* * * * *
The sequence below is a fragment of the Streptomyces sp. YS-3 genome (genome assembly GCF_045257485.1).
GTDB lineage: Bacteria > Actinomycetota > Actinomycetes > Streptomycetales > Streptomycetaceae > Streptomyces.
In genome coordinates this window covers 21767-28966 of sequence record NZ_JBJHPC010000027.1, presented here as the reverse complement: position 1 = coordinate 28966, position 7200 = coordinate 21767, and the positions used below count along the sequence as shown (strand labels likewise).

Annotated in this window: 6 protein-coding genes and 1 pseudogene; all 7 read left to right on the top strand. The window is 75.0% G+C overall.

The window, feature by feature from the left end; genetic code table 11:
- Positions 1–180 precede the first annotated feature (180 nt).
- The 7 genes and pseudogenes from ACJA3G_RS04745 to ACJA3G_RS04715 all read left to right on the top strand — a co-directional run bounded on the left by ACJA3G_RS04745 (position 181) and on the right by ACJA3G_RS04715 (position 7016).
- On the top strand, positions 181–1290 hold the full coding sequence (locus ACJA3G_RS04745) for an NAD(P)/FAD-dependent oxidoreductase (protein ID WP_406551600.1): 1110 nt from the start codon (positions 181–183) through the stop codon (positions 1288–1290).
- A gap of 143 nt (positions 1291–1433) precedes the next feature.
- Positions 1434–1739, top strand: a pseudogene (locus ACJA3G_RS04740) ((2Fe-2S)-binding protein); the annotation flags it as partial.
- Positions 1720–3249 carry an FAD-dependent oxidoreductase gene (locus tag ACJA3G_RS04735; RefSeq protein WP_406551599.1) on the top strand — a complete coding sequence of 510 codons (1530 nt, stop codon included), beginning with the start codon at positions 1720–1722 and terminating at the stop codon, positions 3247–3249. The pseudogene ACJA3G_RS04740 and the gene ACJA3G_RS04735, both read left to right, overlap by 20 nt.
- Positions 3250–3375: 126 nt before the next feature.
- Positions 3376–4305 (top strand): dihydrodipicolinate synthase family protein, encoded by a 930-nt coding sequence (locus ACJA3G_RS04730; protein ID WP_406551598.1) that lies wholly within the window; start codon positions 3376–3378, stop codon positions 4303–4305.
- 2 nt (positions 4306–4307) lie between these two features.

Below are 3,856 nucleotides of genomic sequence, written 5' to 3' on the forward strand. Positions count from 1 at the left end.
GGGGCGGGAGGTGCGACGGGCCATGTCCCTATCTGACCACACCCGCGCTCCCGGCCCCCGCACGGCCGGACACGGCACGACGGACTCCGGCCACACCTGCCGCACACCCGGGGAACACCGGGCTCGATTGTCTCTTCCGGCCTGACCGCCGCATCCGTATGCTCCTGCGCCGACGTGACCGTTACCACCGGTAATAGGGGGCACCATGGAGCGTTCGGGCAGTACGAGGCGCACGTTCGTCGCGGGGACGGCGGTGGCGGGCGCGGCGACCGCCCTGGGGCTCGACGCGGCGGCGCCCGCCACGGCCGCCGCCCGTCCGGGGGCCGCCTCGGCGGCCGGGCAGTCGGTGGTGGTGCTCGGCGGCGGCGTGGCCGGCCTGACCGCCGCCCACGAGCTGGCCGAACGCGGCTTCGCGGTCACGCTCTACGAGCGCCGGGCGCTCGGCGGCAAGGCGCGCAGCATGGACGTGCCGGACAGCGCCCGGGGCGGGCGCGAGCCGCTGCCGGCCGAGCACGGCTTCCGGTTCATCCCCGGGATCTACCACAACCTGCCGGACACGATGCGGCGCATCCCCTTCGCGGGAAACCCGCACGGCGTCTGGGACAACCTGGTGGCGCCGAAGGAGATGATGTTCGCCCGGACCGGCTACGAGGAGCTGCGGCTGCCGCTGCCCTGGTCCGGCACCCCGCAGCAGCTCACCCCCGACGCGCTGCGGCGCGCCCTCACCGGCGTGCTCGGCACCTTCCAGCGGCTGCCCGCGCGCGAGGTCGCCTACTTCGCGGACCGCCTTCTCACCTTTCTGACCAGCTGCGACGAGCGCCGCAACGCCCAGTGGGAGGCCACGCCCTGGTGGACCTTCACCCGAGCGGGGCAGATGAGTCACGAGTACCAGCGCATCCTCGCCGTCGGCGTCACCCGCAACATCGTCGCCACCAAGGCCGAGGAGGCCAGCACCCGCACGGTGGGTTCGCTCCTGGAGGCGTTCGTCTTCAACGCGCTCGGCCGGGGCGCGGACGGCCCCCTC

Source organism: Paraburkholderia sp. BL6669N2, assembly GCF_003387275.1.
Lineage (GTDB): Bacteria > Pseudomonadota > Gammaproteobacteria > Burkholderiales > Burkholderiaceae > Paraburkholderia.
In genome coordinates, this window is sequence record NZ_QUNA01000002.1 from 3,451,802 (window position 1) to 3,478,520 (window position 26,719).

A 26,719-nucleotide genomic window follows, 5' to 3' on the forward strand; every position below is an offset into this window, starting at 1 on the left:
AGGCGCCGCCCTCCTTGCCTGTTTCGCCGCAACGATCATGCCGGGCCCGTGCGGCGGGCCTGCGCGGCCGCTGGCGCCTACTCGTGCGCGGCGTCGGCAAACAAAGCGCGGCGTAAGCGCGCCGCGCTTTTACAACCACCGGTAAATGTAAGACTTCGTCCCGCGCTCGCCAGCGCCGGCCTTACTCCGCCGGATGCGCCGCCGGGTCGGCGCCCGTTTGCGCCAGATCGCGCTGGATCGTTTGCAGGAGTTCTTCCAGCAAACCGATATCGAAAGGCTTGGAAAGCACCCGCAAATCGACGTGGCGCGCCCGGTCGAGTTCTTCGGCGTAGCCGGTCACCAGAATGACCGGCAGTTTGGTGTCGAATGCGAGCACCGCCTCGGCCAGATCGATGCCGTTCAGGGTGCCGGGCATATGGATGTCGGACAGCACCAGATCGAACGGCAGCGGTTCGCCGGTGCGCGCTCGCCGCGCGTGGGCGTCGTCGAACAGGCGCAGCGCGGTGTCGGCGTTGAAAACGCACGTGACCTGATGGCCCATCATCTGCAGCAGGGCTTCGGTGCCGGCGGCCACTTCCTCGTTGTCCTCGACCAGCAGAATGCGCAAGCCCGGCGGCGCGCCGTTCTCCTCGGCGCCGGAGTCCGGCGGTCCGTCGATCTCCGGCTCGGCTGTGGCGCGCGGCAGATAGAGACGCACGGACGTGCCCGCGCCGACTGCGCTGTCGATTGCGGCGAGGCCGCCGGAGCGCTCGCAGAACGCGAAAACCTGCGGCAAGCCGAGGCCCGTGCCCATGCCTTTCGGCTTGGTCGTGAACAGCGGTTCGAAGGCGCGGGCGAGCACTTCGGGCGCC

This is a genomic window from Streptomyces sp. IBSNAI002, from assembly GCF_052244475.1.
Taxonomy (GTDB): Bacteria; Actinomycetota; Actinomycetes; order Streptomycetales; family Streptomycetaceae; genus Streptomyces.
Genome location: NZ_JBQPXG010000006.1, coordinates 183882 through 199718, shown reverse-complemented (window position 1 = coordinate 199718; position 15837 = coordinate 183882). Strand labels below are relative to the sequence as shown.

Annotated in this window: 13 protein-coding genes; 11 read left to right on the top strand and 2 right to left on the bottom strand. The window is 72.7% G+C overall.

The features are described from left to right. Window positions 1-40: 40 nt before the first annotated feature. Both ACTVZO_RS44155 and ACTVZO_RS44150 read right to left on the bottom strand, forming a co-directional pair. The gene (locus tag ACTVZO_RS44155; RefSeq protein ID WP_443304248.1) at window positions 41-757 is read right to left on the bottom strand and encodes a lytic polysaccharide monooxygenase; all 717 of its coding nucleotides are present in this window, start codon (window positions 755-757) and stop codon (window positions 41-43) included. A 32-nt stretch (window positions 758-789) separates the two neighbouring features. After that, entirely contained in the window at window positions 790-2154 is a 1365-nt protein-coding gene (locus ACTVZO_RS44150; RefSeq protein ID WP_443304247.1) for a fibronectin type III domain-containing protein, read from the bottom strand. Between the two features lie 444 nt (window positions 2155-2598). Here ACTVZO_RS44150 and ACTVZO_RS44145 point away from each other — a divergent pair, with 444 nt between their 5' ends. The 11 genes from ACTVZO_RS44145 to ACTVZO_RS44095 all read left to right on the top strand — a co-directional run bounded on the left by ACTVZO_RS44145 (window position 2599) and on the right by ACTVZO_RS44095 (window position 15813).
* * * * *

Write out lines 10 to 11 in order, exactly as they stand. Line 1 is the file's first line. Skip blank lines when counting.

- Positions 1434–1739, top strand: a pseudogene (locus ACJA3G_RS04740) ((2Fe-2S)-binding protein); the annotation flags it as partial.
- Positions 1720–3249 carry an FAD-dependent oxidoreductase gene (locus tag ACJA3G_RS04735; RefSeq protein WP_406551599.1) on the top strand — a complete coding sequence of 510 codons (1530 nt, stop codon included), beginning with the start codon at positions 1720–1722 and terminating at the stop codon, positions 3247–3249. The pseudogene ACJA3G_RS04740 and the gene ACJA3G_RS04735, both read left to right, overlap by 20 nt.